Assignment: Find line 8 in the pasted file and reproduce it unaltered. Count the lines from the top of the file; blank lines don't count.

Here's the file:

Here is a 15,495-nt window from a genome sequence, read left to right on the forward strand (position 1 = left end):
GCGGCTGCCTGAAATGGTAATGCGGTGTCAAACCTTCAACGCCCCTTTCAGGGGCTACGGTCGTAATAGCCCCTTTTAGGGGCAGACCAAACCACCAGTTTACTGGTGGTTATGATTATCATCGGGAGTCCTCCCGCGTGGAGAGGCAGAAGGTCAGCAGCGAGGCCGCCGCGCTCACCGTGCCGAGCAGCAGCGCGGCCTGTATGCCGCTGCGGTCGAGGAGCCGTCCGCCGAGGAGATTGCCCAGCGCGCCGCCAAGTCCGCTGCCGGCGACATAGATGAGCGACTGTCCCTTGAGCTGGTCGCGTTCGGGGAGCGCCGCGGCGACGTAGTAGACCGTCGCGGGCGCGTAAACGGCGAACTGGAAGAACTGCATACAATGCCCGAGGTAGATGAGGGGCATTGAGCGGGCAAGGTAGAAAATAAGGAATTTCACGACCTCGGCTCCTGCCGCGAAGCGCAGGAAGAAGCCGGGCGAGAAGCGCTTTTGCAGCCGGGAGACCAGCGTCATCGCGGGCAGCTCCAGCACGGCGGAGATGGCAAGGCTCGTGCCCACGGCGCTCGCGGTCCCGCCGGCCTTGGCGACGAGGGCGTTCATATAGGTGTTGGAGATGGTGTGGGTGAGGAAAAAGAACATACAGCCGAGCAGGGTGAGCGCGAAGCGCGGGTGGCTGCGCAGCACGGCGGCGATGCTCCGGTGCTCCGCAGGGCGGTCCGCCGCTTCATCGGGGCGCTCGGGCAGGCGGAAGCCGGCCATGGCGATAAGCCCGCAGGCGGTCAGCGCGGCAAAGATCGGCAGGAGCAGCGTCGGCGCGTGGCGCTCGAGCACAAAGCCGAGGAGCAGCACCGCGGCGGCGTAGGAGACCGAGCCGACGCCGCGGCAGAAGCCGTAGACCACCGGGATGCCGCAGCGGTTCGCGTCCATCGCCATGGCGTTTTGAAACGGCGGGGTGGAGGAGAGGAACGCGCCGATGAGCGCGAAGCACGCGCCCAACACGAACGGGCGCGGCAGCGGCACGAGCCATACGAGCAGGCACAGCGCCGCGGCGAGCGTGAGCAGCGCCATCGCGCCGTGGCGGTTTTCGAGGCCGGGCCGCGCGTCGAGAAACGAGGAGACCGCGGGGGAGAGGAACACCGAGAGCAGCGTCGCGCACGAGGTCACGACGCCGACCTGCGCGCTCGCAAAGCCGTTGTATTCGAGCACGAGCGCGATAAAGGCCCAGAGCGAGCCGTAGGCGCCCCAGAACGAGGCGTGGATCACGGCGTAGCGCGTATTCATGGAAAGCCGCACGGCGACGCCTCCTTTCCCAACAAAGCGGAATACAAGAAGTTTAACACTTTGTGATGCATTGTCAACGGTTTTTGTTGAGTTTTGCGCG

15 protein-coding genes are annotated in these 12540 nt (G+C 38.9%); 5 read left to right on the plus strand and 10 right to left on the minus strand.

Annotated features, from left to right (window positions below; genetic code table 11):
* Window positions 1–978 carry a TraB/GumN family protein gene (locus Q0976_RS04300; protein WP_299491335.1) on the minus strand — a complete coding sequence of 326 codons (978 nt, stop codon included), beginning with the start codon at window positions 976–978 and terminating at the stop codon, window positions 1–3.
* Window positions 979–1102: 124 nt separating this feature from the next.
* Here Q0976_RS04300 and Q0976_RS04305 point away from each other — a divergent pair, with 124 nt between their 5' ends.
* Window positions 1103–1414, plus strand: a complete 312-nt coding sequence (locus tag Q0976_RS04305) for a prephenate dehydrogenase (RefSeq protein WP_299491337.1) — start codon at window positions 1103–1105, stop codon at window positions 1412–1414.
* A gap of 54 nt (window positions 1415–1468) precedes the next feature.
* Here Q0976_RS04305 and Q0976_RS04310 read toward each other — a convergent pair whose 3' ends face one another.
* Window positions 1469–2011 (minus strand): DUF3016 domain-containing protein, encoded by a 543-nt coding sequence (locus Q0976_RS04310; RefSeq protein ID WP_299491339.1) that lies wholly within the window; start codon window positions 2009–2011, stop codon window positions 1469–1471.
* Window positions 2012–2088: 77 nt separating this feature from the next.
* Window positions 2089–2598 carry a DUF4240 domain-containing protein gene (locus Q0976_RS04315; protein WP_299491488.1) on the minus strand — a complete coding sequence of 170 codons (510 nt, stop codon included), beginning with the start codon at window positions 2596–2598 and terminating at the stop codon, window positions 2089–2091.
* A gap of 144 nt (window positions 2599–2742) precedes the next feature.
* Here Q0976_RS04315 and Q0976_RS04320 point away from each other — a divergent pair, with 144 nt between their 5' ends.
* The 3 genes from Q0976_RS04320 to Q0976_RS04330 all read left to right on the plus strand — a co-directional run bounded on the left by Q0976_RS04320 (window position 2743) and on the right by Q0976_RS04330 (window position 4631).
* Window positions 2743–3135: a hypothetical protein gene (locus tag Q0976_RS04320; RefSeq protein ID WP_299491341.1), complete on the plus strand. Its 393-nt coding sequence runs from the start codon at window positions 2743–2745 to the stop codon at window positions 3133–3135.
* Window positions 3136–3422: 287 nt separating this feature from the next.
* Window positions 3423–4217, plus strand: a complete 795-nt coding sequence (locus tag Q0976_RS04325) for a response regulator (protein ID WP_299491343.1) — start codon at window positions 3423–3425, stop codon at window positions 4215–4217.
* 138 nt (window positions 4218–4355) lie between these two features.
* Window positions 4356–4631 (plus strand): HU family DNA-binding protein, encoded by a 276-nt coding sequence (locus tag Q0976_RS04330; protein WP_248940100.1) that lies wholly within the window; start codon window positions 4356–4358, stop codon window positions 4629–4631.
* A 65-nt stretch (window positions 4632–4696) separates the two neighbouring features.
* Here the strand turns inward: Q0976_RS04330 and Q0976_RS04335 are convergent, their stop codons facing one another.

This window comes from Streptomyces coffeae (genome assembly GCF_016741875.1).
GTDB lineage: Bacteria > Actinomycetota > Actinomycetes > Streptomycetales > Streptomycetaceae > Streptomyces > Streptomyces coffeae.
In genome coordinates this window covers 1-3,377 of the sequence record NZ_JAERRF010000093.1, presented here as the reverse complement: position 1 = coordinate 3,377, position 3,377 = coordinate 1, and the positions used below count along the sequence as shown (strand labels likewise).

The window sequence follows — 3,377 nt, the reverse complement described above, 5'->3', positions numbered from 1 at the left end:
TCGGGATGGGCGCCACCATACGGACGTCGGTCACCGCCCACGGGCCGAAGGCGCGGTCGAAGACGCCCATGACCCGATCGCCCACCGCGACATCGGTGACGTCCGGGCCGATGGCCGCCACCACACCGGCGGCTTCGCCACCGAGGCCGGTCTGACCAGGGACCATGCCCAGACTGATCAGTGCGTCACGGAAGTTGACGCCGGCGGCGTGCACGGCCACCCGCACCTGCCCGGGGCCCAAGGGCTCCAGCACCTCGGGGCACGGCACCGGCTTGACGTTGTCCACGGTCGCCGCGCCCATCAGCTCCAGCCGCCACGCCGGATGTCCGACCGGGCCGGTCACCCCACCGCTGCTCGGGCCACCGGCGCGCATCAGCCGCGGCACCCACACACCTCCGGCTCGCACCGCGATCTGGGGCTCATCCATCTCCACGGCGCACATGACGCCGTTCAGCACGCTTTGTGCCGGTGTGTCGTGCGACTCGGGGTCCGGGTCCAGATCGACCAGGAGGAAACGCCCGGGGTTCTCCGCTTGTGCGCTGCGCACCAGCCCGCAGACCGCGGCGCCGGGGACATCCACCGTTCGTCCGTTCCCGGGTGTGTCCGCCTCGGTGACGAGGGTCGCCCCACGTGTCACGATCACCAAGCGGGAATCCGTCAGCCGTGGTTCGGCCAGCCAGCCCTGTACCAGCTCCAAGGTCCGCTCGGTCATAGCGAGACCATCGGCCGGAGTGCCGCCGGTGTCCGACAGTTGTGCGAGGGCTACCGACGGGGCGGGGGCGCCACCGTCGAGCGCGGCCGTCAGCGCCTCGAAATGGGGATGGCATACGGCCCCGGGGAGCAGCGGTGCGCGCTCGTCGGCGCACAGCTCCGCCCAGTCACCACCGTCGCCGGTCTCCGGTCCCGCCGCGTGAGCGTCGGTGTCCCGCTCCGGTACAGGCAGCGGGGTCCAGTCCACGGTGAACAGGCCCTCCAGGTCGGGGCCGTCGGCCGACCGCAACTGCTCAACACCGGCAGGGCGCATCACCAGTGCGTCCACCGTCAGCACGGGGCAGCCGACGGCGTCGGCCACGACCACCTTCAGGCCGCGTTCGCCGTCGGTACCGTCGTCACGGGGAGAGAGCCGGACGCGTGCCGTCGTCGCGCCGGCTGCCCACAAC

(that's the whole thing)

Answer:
* Window positions 1103–1414, plus strand: a complete 312-nt coding sequence (locus tag Q0976_RS04305) for a prephenate dehydrogenase (RefSeq protein WP_299491337.1) — start codon at window positions 1103–1105, stop codon at window positions 1412–1414.